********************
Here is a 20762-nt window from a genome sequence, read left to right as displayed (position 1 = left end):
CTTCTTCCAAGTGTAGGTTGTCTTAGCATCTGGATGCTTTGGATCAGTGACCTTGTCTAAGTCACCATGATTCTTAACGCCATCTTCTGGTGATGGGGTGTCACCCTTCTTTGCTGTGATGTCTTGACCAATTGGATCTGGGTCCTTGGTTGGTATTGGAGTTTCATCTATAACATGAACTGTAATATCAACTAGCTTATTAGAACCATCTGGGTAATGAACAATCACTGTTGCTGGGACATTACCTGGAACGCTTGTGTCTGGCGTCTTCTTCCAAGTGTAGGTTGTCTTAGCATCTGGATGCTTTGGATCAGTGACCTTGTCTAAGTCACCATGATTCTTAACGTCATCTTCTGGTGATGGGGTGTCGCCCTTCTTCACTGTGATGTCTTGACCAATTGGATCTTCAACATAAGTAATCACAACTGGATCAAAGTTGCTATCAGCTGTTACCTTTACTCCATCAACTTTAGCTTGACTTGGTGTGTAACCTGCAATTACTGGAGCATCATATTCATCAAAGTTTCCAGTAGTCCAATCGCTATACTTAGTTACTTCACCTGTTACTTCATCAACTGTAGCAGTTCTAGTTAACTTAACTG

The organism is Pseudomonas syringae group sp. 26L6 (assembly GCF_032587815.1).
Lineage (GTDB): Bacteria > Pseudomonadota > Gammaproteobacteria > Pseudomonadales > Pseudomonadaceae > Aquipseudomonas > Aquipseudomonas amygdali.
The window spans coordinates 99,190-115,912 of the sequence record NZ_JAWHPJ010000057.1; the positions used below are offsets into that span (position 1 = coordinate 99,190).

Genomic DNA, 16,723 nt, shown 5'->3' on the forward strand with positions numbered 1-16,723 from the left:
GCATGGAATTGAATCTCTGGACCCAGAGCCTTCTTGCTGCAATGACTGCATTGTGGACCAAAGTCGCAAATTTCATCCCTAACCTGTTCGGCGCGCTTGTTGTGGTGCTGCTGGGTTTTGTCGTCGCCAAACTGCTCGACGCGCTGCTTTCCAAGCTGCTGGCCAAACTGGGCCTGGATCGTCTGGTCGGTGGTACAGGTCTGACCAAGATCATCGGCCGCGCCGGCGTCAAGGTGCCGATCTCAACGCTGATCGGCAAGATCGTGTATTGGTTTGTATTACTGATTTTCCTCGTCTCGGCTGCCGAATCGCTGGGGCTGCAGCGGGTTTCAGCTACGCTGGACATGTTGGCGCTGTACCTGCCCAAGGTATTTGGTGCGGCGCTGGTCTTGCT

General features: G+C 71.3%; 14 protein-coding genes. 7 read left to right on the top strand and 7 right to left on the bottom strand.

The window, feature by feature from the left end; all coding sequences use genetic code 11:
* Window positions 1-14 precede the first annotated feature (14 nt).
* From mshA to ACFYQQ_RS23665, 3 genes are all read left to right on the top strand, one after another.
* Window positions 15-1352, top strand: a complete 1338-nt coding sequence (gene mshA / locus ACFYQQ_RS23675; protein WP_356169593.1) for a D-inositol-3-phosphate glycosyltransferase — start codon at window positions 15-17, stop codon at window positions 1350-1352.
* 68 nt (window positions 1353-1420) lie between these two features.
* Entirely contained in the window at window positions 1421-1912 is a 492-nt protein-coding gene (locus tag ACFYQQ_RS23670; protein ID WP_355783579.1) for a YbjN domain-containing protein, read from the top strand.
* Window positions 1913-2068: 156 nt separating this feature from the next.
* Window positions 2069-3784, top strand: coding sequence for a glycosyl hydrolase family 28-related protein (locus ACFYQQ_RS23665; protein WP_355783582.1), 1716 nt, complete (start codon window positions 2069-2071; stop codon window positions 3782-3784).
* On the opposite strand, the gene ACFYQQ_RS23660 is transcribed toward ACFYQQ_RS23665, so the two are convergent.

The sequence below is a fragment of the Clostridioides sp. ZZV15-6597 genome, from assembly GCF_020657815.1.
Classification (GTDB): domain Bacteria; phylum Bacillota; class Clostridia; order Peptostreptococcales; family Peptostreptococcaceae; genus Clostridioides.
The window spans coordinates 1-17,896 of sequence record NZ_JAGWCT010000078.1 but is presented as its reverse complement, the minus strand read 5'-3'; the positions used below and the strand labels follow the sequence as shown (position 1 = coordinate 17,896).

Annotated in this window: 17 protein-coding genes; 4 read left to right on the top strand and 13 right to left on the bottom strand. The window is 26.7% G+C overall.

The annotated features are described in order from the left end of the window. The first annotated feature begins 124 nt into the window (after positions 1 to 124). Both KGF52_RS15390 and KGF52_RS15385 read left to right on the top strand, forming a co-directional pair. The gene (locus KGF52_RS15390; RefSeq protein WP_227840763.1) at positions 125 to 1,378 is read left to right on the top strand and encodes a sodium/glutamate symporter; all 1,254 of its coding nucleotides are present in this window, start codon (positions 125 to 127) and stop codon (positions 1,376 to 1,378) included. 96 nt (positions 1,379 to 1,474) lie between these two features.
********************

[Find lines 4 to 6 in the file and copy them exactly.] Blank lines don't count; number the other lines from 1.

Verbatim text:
Lineage (GTDB): Bacteria > Pseudomonadota > Gammaproteobacteria > Pseudomonadales > Pseudomonadaceae > Aquipseudomonas > Aquipseudomonas amygdali.
The window spans coordinates 99,190-115,912 of the sequence record NZ_JAWHPJ010000057.1; the positions used below are offsets into that span (position 1 = coordinate 99,190).

Genomic DNA, 16,723 nt, shown 5'->3' on the forward strand with positions numbered 1-16,723 from the left: